This is taken from Hannah Arendt's brilliant book, Responsibility and Judgement. What is the most central moral question, the one that holds itself against evil's banality, is never the imperative: 'thou shalt' (either in the commandments or from Kant), nor the normative: "I ought", I "should", but the I can't, which stems from the categorical: … Continue reading The One Moral Question
These are frantic, unorganized notes that I types onto my phone. Enjoy. I took the ideas about Augustine and Dun Scrotus from Arendt's Life of the Mind. “Love seeketh not Itself to please, Nor for itself hath any care; But for another gives its ease; And builds a Heaven in Hells despair.” To Augustine, love … Continue reading Love as a Human Faculty (Some Sketches)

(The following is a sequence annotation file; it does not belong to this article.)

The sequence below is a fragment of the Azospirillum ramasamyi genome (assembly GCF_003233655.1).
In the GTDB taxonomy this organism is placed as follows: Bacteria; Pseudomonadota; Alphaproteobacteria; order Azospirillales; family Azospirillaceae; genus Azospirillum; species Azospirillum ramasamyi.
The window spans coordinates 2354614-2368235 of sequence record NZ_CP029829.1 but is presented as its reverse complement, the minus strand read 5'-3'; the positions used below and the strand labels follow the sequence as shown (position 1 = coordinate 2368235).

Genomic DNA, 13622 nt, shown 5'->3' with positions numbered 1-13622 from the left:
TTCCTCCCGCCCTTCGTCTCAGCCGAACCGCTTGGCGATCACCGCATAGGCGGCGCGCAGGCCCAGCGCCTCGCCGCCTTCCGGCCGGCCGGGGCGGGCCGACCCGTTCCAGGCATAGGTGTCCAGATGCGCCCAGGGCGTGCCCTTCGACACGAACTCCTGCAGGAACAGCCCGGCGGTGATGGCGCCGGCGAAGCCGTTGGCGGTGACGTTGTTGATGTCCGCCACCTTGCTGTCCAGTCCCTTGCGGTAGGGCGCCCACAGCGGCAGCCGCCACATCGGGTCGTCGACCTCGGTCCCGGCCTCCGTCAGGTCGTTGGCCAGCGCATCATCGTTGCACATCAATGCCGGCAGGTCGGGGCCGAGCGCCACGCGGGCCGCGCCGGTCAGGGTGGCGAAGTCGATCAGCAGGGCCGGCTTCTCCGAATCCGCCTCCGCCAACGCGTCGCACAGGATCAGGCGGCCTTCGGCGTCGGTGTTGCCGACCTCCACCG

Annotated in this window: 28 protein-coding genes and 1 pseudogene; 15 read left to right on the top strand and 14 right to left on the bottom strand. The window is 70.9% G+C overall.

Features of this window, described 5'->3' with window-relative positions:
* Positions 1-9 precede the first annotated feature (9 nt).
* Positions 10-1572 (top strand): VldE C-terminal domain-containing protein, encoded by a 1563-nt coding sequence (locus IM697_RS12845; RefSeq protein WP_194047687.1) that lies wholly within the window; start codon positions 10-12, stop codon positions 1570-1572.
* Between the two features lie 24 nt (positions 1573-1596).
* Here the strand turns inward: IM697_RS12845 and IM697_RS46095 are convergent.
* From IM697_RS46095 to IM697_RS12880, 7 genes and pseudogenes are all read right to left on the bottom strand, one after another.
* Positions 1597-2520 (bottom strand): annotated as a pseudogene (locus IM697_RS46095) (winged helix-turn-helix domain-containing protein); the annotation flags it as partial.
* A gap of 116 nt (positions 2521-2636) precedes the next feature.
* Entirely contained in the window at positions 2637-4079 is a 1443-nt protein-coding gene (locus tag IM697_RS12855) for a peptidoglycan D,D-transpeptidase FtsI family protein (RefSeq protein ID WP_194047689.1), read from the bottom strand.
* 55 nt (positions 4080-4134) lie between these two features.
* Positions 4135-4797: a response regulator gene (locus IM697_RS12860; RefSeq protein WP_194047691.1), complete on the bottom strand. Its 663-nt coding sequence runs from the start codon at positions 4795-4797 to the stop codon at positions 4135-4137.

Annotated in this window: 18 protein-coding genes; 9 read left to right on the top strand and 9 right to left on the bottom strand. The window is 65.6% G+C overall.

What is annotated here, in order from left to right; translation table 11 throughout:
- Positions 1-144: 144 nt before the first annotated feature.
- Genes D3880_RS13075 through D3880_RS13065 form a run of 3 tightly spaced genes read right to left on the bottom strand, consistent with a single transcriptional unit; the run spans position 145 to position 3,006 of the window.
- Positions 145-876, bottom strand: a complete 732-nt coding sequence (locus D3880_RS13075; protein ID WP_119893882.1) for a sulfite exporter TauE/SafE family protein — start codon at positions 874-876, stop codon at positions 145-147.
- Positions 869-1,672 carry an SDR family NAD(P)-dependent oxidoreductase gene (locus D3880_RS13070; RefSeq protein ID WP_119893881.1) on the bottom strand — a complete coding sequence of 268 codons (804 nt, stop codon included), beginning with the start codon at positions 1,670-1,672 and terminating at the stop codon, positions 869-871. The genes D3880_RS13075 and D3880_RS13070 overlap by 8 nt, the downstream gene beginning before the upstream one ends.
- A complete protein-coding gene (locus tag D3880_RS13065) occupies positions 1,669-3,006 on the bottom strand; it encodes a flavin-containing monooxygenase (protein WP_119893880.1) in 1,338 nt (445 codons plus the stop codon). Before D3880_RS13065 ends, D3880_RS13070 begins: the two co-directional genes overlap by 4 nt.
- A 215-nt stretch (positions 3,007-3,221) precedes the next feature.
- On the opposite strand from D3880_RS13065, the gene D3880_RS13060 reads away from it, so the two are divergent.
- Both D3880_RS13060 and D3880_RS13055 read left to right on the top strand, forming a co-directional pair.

(Hi. This is an essay I wrote for a competition. Hope you enjoy.) Break in the sun till the sun breaks down,And death shall have no dominion. —Dylan Thomas It would be prudent to first clarify what the word ‘wise’ is before setting out answering the question: Wisdom is not intelligence—the ability to solve mathematical … Continue reading Is Epicurus right that a wise person does not fear death?